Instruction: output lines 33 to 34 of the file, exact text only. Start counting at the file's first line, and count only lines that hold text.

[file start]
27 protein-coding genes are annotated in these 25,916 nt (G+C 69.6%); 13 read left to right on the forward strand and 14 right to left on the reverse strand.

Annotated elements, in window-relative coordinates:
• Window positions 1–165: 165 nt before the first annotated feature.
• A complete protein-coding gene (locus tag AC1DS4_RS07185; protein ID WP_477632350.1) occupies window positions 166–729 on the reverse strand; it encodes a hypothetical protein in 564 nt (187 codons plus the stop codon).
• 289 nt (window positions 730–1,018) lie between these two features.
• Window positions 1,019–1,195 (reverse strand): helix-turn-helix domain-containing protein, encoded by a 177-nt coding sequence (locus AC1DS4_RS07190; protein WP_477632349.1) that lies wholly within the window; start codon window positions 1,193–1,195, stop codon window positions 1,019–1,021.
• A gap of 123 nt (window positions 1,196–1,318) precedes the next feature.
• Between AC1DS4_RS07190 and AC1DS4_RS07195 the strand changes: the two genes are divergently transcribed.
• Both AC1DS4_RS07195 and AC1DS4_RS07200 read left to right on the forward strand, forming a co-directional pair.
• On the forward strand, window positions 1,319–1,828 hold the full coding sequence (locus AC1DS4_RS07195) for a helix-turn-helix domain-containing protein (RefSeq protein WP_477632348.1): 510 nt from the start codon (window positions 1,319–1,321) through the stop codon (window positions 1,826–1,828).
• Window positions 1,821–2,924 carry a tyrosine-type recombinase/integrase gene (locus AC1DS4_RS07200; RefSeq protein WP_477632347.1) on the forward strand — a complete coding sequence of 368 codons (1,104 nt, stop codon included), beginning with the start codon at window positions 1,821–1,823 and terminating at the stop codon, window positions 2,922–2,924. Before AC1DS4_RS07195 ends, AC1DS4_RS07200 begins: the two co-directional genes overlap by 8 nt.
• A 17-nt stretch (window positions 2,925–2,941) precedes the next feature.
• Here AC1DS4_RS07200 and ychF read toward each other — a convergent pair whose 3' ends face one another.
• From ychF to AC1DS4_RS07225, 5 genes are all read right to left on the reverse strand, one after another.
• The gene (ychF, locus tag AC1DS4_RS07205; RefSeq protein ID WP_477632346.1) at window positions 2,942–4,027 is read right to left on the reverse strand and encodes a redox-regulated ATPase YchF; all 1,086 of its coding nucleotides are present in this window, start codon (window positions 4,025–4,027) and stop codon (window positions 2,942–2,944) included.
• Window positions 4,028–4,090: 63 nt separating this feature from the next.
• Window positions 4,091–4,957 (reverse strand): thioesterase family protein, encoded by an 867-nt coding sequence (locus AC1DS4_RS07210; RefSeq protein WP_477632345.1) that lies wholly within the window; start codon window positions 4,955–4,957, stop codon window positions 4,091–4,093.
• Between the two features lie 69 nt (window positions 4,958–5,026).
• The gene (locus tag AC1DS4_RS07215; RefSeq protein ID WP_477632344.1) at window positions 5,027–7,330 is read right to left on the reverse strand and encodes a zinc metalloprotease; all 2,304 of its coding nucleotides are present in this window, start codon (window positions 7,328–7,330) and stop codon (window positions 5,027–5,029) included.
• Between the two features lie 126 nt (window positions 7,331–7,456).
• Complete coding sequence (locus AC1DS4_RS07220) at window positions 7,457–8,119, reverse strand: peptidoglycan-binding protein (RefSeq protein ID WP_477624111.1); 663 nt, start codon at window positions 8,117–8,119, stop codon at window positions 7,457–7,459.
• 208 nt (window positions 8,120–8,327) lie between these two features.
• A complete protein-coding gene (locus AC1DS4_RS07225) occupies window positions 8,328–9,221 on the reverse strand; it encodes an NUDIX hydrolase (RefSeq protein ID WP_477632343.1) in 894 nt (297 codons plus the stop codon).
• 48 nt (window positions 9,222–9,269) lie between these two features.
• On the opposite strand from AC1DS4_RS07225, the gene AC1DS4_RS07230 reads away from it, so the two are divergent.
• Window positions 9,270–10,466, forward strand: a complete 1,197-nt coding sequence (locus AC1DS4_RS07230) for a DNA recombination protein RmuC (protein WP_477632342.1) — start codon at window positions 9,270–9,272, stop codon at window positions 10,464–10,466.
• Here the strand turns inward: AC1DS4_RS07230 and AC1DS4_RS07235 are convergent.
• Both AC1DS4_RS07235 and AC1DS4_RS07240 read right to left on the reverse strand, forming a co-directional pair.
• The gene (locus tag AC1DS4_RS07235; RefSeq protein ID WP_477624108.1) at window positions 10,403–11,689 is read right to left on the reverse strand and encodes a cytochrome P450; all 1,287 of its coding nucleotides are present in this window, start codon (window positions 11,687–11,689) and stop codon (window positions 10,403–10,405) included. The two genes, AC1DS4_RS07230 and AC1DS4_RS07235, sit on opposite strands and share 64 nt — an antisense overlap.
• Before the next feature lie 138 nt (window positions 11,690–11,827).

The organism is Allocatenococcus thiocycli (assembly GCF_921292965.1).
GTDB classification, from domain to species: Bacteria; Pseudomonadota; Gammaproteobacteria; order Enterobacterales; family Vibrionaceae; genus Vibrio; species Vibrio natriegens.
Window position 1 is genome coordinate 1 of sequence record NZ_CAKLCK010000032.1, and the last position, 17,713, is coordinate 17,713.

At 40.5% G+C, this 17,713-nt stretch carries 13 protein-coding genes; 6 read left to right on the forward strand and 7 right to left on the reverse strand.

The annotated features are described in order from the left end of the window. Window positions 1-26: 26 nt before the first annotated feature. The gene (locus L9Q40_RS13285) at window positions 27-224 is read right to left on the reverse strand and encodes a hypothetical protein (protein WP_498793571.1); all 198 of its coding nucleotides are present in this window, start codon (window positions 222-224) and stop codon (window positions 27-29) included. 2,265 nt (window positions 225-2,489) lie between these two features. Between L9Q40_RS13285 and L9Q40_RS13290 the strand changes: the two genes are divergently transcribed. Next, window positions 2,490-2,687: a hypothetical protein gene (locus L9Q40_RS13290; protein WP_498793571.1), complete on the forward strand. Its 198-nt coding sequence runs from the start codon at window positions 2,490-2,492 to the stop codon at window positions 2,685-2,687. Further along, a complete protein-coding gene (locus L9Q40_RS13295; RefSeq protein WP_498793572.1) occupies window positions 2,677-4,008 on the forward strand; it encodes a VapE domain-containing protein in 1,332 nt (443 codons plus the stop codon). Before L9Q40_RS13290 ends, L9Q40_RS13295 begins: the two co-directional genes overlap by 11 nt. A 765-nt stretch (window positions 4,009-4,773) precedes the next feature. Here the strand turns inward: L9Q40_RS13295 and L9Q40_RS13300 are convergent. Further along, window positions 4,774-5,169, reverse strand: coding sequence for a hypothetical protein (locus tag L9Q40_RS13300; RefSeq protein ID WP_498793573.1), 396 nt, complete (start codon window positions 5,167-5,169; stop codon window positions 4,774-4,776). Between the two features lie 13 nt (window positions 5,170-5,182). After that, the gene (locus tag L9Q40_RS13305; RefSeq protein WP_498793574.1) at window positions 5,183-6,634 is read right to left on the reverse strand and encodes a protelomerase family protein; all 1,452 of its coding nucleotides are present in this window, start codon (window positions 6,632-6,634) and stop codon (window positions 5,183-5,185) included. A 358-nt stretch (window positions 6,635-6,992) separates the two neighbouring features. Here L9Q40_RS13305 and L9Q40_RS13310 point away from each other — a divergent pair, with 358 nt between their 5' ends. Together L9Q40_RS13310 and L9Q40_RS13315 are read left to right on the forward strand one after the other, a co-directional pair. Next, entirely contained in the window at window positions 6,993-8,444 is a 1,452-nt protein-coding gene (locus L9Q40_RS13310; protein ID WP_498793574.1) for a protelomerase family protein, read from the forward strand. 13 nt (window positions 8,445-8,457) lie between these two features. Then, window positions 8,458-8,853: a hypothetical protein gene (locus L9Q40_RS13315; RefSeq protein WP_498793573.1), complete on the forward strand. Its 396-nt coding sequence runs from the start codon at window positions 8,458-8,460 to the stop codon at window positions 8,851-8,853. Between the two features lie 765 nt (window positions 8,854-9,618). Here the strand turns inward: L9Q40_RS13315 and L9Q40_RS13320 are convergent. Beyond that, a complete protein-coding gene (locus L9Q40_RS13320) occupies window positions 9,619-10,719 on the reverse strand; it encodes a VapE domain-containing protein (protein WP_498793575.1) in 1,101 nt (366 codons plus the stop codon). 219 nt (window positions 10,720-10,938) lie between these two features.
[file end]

Window position 1 is genome coordinate 1 of sequence record NZ_CAKLCK010000032.1, and the last position, 17,713, is coordinate 17,713.

At 40.5% G+C, this 17,713-nt stretch carries 13 protein-coding genes; 6 read left to right on the forward strand and 7 right to left on the reverse strand.